6 Ways Communities Complement Customer Service


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In today’s world, customer service is changing rapidly with greater expectations for reduced customer effort and brand transparency, as well as increasing preferences for digital customer experiences including online self-service.

According to Forrester Research, online self-service is now the most-used channel for customer service over any other channel including phone and email. (In Microsoft’s own Global State of Customer Service Report, more than 90% of consumers now expect a brand or organization to offer an online self-service portal.) And speaking of online self-service, since 2012, the use of communities for customer service alone has risen from 31% to 56%.

If your brand or organization does not leverage communities as part of its customer service offering, what would be the benefit of doing so? Here are six ways that communities can complement customer service:

1. Building additional trust by giving customers a public communication platform provided by the brand. Communities often provide what consumers view as the two most trusted resources for brand, product and service information: (1) a technical expert and (2) a “person like me.” In its 2016 survey of more than 30,000 global consumers, the Edelman Trust Barometer shows that consumers trust a technical expert (67%) and “a person like me” (63%) over an industry analyst (53%), a brand or organization employee (52%) or a company CEO (49%).

The report goes on to say that when consumers trust a company, people are more likely to buy their product (68%), recommend them to a friend or colleague (59%), share positive opinions online (41%), defend the company against criticism (38%), and even pay more (37%).

2. Enhancing the availability of 24/7 service and support. According to the Aspect Customer Experience Survey, 73% of consumers want the ability to solve product or service issues on their own.

Citing Microsoft’s own Global State of Customer Service Report, 75% of consumers have used a search engine to try and find the answer to their customer service question or issue. The addition of community for customer service greatly increases the chances that when customers search online for service and support related answers, they’ll be satisfied by your brand or organization.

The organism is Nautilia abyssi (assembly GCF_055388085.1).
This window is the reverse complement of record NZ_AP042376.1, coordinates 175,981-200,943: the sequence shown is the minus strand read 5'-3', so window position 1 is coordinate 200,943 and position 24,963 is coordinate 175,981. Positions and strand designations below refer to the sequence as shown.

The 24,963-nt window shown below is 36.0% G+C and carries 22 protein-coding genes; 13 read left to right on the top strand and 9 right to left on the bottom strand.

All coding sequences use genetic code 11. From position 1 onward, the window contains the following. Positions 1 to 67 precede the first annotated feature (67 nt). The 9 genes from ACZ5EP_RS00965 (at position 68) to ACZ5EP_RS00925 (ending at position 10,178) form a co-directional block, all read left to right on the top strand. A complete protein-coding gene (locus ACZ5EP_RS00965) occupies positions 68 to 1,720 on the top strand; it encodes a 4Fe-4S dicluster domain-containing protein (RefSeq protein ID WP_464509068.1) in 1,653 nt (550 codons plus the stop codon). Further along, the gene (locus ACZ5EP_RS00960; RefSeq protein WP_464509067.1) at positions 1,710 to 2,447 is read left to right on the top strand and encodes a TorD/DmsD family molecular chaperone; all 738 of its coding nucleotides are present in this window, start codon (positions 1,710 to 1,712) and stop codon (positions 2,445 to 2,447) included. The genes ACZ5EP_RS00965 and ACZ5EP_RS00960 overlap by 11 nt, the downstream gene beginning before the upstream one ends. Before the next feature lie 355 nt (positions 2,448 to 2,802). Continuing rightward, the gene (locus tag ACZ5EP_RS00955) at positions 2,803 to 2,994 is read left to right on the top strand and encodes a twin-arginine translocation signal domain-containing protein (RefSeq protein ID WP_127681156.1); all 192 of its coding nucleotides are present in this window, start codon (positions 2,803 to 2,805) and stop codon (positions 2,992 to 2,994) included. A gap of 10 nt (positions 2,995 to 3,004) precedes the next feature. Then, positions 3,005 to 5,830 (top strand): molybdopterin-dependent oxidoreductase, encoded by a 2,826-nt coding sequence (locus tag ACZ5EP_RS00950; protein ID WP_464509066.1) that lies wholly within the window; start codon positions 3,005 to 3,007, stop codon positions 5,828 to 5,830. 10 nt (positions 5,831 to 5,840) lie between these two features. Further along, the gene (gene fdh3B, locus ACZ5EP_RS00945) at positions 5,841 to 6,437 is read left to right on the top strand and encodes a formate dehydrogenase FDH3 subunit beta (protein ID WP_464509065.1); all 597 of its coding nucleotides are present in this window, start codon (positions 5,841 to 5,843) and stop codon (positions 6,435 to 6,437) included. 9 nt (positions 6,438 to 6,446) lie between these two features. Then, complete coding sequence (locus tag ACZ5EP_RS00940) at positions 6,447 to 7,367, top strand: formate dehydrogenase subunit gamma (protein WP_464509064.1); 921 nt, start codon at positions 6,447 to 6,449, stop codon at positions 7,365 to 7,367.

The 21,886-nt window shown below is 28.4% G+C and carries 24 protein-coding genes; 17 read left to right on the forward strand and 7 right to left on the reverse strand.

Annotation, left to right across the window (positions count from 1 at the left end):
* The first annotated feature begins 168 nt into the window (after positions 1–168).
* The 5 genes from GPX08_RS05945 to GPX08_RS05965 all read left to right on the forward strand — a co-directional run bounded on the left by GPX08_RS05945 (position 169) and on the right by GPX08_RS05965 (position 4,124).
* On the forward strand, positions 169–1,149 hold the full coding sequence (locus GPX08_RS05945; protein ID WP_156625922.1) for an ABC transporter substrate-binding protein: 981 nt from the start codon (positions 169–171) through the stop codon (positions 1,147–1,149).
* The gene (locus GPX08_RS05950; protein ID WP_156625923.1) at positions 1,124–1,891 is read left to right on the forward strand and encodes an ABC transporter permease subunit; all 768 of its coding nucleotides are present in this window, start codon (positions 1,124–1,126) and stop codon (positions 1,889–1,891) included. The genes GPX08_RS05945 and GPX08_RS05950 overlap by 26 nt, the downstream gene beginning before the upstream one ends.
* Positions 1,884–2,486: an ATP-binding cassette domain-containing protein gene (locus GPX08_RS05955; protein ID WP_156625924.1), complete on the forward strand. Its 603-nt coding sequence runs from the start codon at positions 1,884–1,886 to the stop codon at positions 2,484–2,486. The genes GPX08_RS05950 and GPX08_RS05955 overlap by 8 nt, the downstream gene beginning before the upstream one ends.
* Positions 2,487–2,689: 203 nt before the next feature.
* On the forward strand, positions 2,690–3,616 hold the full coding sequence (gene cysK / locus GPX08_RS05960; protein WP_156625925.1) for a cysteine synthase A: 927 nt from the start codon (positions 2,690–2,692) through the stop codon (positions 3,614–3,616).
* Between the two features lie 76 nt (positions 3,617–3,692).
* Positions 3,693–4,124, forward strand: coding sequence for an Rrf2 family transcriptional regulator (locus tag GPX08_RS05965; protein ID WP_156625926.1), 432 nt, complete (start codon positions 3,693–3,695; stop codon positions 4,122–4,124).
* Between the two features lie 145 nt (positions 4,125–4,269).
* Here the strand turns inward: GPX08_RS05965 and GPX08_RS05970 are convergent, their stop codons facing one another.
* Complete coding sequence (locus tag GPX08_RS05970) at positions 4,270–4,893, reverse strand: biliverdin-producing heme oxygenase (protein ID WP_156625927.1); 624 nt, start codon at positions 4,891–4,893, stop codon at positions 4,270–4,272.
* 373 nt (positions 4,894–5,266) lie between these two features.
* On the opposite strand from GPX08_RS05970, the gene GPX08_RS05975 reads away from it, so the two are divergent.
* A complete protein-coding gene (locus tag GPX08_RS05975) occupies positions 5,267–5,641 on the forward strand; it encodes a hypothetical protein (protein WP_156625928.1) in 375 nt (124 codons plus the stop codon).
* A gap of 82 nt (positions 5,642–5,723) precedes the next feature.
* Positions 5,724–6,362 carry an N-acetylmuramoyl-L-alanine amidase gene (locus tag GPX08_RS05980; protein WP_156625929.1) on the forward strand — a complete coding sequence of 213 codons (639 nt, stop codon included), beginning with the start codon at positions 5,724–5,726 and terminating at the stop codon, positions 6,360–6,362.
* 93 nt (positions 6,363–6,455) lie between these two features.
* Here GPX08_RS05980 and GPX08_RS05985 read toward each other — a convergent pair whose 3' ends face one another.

3. Assisting with self-service knowledge creation. As a related benefit, the questions posed and correct answers provided by a community provide some of the best and easiest content additions and updates for a brand’s self-service knowledge base. Customers can often deliver some of the most wanted and viewed Q&A content – providing and answering questions that many customers have, but the brand or organization has not thought of yet.

4. Alerting to trending issues so that brands can proactively provide support. Communities provide a known gathering and conversation spot for customers and brand or organization loyalists to raise questions or alerts first when an issue or problem arises. A well moderated and monitored customer community can catch this conversation at the start and immediately begin proactive service, support and information delivery to the greater customer base.

5. Influencing product, service and brand direction and development. Customers using your product, or even having a problem with it, provide the best feedback and ideas not just for improvement but for development of new products and services. When one customer comes up with an idea, the conversation and ideas that stem from it can provide a gold mine of information for the brand.

6. Deflecting a noted volume of what would otherwise be assisted service interactions or escalations. The self-service benefits of customer communities are a win-win for both customers and customer support. When customers can find the answers they need without having to wait on hold, wait for assisted support during regular business hours or for a reply email, satisfaction increases. In turn, assisted customer support volume is reduced, empowering agents to spend additional time helping those customers with more complex issues or improving processes.

While the idea of communities for customer service isn’t new, the ideas and information that come from communities can serve your customers and brand well.

Republished with author's permission from original post.

Tricia Morris
Tricia Morris is a product marketing director at 8x8 with more than 20 years of experience at technology companies including Microsoft and MicroStrategy. Her focus is on customer experience, customer service, employee experience and digital transformation. Tricia has been recognized as an ICMI Top 50 Thought Leader, among the 20 Best Customer Experience Blogs You Must Follow, and among the 20 Customer Service Influencers You Must Follow.



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